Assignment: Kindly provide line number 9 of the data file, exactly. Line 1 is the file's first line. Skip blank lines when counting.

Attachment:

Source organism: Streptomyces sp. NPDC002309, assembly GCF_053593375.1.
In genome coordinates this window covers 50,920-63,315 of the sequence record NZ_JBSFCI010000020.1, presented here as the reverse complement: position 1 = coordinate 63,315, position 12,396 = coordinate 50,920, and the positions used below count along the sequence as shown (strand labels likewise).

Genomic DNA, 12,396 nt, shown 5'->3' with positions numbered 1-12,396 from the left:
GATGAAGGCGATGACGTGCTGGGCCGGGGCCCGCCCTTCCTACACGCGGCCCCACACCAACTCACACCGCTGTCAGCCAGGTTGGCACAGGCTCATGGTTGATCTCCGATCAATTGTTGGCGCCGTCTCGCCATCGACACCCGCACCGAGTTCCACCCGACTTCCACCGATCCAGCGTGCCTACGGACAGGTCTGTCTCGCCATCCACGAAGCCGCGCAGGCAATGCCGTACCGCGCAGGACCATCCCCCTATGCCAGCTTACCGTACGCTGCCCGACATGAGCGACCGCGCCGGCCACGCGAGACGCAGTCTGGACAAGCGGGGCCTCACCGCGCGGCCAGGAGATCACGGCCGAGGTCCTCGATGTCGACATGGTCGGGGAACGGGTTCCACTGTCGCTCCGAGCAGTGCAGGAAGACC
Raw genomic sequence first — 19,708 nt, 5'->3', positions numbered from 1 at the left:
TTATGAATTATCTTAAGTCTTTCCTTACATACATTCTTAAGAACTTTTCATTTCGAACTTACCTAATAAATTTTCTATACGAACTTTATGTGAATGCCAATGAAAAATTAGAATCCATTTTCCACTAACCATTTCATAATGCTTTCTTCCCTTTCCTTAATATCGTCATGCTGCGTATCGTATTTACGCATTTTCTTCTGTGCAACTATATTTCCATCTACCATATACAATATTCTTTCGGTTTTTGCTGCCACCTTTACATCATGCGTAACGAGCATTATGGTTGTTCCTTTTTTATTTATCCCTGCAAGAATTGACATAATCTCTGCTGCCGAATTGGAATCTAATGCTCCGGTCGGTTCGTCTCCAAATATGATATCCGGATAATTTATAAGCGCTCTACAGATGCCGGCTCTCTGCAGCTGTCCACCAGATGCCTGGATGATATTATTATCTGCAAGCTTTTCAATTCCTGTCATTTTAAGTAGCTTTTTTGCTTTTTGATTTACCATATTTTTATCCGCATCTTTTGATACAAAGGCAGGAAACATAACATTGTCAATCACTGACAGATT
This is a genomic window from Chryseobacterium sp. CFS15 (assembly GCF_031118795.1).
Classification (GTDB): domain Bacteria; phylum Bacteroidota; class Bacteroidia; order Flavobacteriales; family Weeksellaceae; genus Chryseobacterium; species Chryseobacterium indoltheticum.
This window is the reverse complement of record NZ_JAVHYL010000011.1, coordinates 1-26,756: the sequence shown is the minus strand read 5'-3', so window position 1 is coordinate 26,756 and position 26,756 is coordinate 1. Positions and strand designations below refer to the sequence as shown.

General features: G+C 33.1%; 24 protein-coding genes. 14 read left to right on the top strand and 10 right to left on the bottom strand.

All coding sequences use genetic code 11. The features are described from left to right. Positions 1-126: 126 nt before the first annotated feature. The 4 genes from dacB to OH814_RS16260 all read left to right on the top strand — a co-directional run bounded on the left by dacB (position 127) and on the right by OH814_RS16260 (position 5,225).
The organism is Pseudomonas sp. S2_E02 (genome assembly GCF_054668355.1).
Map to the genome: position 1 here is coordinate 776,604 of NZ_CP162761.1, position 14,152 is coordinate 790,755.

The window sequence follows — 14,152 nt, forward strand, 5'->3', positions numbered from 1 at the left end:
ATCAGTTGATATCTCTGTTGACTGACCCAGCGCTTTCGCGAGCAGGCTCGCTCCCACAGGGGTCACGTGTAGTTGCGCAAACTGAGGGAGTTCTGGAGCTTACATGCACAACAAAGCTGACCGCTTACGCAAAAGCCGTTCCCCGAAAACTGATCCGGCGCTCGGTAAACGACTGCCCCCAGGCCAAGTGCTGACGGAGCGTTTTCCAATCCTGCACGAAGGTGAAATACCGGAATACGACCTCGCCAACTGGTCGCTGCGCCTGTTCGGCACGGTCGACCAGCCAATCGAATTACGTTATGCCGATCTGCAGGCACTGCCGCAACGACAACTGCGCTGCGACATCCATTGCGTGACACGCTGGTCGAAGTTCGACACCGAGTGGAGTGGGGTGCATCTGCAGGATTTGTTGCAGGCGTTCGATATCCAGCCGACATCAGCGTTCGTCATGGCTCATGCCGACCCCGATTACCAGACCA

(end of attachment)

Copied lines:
This window is the reverse complement of record NZ_JAVHYL010000011.1, coordinates 1-26,756: the sequence shown is the minus strand read 5'-3', so window position 1 is coordinate 26,756 and position 26,756 is coordinate 1. Positions and strand designations below refer to the sequence as shown.